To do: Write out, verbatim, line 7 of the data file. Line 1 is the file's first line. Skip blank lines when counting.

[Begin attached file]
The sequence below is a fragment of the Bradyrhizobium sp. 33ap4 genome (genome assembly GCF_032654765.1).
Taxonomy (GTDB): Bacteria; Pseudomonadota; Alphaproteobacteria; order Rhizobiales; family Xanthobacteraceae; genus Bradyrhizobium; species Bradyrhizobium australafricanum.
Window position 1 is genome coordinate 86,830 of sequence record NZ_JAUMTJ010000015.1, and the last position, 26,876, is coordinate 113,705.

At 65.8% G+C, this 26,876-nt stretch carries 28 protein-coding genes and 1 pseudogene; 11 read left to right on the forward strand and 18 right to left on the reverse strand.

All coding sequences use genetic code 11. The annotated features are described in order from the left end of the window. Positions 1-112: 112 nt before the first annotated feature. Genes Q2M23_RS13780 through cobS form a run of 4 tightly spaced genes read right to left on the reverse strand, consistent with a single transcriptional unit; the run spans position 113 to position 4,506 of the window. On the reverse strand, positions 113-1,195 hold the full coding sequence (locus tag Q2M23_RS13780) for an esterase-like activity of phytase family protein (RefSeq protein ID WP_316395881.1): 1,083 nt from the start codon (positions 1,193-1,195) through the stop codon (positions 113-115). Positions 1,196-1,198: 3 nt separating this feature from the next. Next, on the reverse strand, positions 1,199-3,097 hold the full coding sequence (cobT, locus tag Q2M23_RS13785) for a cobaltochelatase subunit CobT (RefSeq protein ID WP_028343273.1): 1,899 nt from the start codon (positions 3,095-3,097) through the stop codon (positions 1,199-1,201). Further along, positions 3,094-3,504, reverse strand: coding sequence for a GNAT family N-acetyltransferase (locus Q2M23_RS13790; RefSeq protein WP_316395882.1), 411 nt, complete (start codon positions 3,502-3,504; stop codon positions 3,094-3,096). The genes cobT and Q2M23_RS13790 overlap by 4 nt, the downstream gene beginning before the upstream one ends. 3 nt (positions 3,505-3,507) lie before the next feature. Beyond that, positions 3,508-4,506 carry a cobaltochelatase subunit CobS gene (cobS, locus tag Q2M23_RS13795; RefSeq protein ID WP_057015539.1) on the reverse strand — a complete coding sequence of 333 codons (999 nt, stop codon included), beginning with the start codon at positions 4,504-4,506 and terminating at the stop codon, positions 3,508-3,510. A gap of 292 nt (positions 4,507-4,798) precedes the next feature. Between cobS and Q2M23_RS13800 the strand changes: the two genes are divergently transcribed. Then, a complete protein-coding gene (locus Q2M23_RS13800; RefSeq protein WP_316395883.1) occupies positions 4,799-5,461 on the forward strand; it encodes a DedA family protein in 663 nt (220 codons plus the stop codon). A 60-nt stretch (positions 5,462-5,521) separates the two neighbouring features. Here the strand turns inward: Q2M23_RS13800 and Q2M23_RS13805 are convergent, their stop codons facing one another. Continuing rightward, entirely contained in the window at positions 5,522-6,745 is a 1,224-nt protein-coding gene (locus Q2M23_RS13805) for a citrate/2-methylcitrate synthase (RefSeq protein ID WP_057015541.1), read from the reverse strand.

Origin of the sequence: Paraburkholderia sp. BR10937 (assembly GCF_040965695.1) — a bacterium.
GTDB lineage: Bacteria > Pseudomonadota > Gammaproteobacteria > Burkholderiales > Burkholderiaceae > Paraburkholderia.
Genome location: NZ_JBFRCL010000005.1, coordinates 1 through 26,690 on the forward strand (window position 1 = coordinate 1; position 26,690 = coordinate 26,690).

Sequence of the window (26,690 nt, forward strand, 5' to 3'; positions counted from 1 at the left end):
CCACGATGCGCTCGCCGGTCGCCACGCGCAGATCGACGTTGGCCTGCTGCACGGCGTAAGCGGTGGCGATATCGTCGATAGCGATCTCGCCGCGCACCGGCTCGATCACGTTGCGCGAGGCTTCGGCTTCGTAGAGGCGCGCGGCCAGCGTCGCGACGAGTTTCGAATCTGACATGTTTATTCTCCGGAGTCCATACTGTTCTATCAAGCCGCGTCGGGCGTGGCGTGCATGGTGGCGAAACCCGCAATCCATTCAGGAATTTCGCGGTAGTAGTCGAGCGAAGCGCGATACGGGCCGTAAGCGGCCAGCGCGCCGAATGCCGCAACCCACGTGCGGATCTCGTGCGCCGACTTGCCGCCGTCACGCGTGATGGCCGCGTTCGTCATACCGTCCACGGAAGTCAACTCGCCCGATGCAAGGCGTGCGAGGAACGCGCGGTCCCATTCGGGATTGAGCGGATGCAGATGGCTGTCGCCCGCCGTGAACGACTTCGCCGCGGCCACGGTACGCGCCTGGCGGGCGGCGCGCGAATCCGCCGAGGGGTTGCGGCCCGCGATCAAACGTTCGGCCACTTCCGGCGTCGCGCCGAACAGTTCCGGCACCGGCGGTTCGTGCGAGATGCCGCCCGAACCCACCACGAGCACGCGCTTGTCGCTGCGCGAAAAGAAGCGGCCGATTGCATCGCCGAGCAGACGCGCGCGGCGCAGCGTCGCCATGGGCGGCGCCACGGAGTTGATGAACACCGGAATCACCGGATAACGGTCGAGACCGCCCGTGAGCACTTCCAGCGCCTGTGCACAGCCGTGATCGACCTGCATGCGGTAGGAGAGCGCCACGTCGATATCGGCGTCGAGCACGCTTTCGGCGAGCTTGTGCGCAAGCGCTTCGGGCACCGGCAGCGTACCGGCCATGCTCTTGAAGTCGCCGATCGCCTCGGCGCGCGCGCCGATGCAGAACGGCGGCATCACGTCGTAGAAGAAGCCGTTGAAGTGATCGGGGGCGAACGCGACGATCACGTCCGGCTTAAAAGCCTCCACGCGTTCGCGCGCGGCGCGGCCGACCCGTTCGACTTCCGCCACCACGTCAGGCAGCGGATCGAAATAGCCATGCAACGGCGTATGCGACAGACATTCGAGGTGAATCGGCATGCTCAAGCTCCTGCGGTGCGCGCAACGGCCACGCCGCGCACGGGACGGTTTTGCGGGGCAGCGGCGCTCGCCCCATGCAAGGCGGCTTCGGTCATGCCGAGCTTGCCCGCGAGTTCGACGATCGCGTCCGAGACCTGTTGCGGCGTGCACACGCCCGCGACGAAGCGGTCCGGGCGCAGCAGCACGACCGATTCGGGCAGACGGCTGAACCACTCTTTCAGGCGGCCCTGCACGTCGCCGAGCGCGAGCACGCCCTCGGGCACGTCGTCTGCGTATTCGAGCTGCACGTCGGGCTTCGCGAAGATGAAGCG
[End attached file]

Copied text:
GTDB lineage: Bacteria > Pseudomonadota > Gammaproteobacteria > Burkholderiales > Burkholderiaceae > Paraburkholderia.